Friday, March 28, 2008


Vapourware is defined as "a software or hardware product which is announced by a developer well in advance of release, but which then fails to emerge, either with or without a protracted development cycle. The term implies unwarranted optimism, or sometimes even deception". In other words, software that promises users the sun, moon and stars, but never comes to fruition. Even if the software does make it into the light of day, it doesn't do most of what it was purported to.

Unfortunately, there are many examples of this in the world of software, and it is an oft-used tactic to keep users from switching to another available option. If you'll just please wait for the release of this wonderful new software, it will do everything the other brand does, and more! Our current offering doesn't provide this feature, but just wait until the next release, it will be better than sliced bread!

One fine example of vapourware can be taken from the world of open source. Specifically, the new and improved gaming console once conceived of as the Indrema gaming system. Here's where vapourware manifested itself in hardware. Indrema promised a whole new type of gaming console; one that is based on open standards; one that uses Linux as its base; one that would be capable of replacing your other consoles through emulation. In theory, it was an idea way ahead of its time. Just look at the proliferation of hacks to run Linux on virtually every gaming console available (the latest breakthrough being the hack to run Linux natively on the Wii). Sadly, the Indrema was too ambitious and lacked the funding to make good on its promises.

OpenOffice is another project that seems to uphold this vapourware tradition. From as early as 2003, users of OpenOffice were told import of WordPerfect documents would be available real soon now through libwpd. Sure, they have it, and it works fine for basic tables and text, but where do all the graphics disappear to, even in versions as recent as OpenOffice 2.3? Now, you could argue that at least the OpenOffice team has done their best at implementing what they can from the WordPerfect document schema, but full importing of archival WordPerfect documents is still a pipe dream.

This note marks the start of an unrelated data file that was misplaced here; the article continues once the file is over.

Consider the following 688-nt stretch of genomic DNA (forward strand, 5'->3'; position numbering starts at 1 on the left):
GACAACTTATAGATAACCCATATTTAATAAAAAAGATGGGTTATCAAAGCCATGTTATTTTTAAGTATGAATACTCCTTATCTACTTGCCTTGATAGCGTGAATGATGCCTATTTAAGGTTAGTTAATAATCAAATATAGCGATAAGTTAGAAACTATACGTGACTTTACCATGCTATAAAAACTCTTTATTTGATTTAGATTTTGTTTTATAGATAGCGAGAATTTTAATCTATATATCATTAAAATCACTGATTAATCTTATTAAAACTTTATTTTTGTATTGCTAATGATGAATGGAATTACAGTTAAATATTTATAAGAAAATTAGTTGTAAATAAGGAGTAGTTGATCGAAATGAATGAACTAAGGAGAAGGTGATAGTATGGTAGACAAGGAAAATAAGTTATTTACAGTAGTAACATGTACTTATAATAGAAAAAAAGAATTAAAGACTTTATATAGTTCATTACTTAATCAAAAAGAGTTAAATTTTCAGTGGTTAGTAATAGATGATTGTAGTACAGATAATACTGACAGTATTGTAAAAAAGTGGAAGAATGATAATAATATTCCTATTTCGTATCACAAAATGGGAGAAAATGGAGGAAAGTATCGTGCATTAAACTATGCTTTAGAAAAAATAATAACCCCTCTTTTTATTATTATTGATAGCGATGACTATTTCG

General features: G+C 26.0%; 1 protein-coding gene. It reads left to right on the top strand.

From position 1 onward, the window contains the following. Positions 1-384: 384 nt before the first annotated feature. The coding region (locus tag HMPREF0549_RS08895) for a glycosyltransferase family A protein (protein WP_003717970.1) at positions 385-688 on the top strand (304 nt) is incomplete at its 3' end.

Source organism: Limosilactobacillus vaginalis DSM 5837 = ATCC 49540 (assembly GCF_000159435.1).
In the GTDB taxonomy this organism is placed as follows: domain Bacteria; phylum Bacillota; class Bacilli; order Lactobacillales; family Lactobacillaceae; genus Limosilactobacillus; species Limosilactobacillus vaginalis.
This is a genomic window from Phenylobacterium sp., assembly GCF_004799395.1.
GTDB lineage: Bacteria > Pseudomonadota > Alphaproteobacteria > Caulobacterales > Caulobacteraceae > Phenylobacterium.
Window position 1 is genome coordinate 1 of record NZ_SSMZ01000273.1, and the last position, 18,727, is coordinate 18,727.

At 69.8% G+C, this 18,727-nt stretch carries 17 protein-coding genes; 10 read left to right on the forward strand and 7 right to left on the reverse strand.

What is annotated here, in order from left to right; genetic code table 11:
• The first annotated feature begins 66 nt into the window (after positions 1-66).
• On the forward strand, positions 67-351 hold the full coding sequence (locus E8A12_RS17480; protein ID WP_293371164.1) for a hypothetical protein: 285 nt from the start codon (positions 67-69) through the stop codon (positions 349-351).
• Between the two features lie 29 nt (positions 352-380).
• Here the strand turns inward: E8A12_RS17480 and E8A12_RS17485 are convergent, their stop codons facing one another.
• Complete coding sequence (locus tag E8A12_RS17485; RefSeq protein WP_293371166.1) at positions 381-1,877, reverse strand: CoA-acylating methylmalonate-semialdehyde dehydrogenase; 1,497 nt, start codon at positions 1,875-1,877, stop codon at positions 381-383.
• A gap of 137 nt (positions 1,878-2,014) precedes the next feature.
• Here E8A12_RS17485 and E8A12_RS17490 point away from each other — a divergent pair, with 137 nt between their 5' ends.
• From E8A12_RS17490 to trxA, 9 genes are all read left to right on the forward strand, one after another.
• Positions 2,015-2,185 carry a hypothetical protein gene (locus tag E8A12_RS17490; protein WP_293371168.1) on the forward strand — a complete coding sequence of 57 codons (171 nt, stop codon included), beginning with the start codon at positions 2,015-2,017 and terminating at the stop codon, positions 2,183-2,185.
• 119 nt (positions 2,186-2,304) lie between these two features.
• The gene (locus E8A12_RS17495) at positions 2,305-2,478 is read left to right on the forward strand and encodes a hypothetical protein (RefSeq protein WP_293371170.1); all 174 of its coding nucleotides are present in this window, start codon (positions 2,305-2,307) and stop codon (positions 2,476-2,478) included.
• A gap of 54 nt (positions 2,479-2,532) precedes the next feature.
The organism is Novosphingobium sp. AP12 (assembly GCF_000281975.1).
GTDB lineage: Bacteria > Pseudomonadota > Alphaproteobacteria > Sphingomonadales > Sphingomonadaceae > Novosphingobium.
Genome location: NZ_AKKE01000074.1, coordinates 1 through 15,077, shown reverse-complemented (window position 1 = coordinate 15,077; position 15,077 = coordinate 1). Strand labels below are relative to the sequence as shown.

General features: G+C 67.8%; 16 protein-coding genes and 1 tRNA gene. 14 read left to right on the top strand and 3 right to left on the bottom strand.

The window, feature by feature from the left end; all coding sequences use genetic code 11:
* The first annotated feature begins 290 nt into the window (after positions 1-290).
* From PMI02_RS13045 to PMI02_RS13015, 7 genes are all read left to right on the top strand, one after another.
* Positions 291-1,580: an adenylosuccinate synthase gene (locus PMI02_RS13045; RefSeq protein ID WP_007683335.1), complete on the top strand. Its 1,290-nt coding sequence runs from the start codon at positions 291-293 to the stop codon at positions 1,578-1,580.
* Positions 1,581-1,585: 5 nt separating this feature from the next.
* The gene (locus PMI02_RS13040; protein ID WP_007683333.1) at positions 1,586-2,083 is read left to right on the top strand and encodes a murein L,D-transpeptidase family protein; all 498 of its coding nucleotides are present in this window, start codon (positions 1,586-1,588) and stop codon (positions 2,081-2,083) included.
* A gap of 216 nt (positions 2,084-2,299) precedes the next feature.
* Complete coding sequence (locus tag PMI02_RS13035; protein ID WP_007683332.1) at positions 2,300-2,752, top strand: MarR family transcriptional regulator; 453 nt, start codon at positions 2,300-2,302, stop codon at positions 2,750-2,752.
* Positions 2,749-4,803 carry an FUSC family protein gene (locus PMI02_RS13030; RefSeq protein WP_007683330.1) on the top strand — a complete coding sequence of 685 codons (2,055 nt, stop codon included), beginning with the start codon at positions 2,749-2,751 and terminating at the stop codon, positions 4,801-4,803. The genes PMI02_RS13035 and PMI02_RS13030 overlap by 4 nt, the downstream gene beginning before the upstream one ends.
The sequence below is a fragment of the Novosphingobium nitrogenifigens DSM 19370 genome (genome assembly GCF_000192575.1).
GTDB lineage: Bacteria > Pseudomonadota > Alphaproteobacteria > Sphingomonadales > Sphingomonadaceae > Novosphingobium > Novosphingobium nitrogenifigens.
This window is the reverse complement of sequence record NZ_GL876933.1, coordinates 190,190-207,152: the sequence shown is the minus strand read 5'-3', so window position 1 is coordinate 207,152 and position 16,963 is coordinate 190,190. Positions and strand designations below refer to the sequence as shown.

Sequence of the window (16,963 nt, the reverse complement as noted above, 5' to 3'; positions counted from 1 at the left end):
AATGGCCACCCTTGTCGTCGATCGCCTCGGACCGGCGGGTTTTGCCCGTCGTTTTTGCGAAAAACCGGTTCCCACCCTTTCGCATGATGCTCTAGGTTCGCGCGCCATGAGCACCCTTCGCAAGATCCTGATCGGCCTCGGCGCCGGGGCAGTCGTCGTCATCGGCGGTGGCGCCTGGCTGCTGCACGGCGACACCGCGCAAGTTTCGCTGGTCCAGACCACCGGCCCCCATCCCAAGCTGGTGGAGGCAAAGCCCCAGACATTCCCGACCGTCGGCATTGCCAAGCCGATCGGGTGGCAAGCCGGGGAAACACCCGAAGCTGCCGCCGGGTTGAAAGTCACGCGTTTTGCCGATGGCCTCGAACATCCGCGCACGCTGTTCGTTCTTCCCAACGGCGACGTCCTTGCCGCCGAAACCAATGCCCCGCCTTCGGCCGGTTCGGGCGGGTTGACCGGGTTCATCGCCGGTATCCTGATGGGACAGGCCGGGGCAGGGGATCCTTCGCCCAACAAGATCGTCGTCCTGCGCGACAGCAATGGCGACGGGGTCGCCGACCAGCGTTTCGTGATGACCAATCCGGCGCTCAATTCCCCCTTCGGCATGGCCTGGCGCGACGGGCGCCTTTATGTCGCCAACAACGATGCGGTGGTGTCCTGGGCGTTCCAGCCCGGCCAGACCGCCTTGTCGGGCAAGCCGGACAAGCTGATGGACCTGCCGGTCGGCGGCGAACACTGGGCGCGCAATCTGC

Corel, for it's part, could have had a much greater impact on this situation, had it chosen to do so. Instead, we have the evaporated WordPerfect for Linux and CorelOS to look back at. CorelOS delivered on a lot of what was promised, and yet due to financial difficulties, and dubious associations with Microsoft, it was dropped (now in the incarnation of Xandros, the OS lives on). WordPerfect for Linux, on the other hand, was never what it could have been, and if it was promised to be a Linux-based equal to WordPerfect on any other platform, it very poorly missed the mark.

Not being the sort that likes to bash the efforts of any open source endeavour (because I really do think this method of development holds the key to future innovations and progress in computing), I feel the need to point out at least one of Microsoft's vapourware announcements. How about Bob, anyone? I'm sorry, I guess Bob was real – a real embarrassment for Microsoft, and now virtually buried down some deep, dank Internet hole. How about something recent? Vista, maybe? Yes, I think it's fair to point out that Vista has a great deal of vapour surrounding it.

Let's start with WinFS, which was promised to Microsoft users back in 2003. Microsoft has had users on the hook for a while with that one, hoping they would be able to organize and locate their files with such greater ease because of the improved file system. How about Aero, the new and improved Vista graphics interface, for Windows XP? They promised it. That seems to have only made it into premium editions of Vista. Did delivery deadlines and the inability to make it work with the underlying bulk of Windows proved too much for even Microsoft's vast resources to be able to save? How about hobbling Vista from the PC-to-PC synchronization feature that once was in the beta version of the program?

Too often, software makers put out promises of “the next best thing” being right around the corner. Many times, they don't deliver. Overall, openly developed software provides the best hope of actually providing what users want to see. If there is real demand for a feature, any interested party can fund development of that particular feature; or, in the case of a talented individual, they can simply do it themselves. Even if the original developer disappears off the development scene, the code can be recycled and made into whatever the end users need of it. With closed software, regardless of who develops it or what promises they've made, there is never end control on the part of the end user. What you get is what they provide.

Instead of putting off that buying decision the next time a future version of software is announced, why not have a look around and see if you can find similar features in an open source project, and support the development of something that fits your needs – and your budget – for now, and into the future.

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